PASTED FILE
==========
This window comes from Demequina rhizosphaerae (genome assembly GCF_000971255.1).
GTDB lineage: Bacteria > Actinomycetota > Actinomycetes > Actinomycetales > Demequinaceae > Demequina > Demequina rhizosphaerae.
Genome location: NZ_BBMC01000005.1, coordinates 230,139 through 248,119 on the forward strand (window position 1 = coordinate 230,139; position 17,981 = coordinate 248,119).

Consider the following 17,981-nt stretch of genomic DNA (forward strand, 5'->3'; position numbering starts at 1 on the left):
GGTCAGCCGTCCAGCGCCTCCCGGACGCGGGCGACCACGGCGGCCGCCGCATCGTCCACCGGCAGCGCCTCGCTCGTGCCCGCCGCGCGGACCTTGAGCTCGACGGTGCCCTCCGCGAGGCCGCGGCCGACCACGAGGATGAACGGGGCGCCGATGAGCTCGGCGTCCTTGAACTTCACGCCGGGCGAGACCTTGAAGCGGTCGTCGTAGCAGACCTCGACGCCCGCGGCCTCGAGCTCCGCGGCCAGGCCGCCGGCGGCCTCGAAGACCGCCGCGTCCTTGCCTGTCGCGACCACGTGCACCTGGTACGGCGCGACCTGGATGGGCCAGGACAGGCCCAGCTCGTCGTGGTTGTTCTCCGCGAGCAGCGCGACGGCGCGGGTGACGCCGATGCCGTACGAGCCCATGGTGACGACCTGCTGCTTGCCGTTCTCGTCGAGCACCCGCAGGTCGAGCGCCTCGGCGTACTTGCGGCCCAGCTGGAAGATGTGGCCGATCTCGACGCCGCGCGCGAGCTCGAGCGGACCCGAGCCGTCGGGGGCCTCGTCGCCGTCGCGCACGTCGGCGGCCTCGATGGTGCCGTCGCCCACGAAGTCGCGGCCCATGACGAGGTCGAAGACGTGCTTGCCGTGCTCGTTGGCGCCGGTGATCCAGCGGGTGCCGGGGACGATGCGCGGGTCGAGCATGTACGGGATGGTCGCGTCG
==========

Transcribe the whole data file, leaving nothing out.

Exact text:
This window comes from Demequina rhizosphaerae (genome assembly GCF_000971255.1).
GTDB lineage: Bacteria > Actinomycetota > Actinomycetes > Actinomycetales > Demequinaceae > Demequina > Demequina rhizosphaerae.
Genome location: NZ_BBMC01000005.1, coordinates 230,139 through 248,119 on the forward strand (window position 1 = coordinate 230,139; position 17,981 = coordinate 248,119).

Consider the following 17,981-nt stretch of genomic DNA (forward strand, 5'->3'; position numbering starts at 1 on the left):
GGTCAGCCGTCCAGCGCCTCCCGGACGCGGGCGACCACGGCGGCCGCCGCATCGTCCACCGGCAGCGCCTCGCTCGTGCCCGCCGCGCGGACCTTGAGCTCGACGGTGCCCTCCGCGAGGCCGCGGCCGACCACGAGGATGAACGGGGCGCCGATGAGCTCGGCGTCCTTGAACTTCACGCCGGGCGAGACCTTGAAGCGGTCGTCGTAGCAGACCTCGACGCCCGCGGCCTCGAGCTCCGCGGCCAGGCCGCCGGCGGCCTCGAAGACCGCCGCGTCCTTGCCTGTCGCGACCACGTGCACCTGGTACGGCGCGACCTGGATGGGCCAGGACAGGCCCAGCTCGTCGTGGTTGTTCTCCGCGAGCAGCGCGACGGCGCGGGTGACGCCGATGCCGTACGAGCCCATGGTGACGACCTGCTGCTTGCCGTTCTCGTCGAGCACCCGCAGGTCGAGCGCCTCGGCGTACTTGCGGCCCAGCTGGAAGATGTGGCCGATCTCGACGCCGCGCGCGAGCTCGAGCGGACCCGAGCCGTCGGGGGCCTCGTCGCCGTCGCGCACGTCGGCGGCCTCGATGGTGCCGTCGCCCACGAAGTCGCGGCCCATGACGAGGTCGAAGACGTGCTTGCCGTGCTCGTTGGCGCCGGTGATCCAGCGGGTGCCGGGGACGATGCGCGGGTCGAGCATGTACGGGATGGTCGCGTCG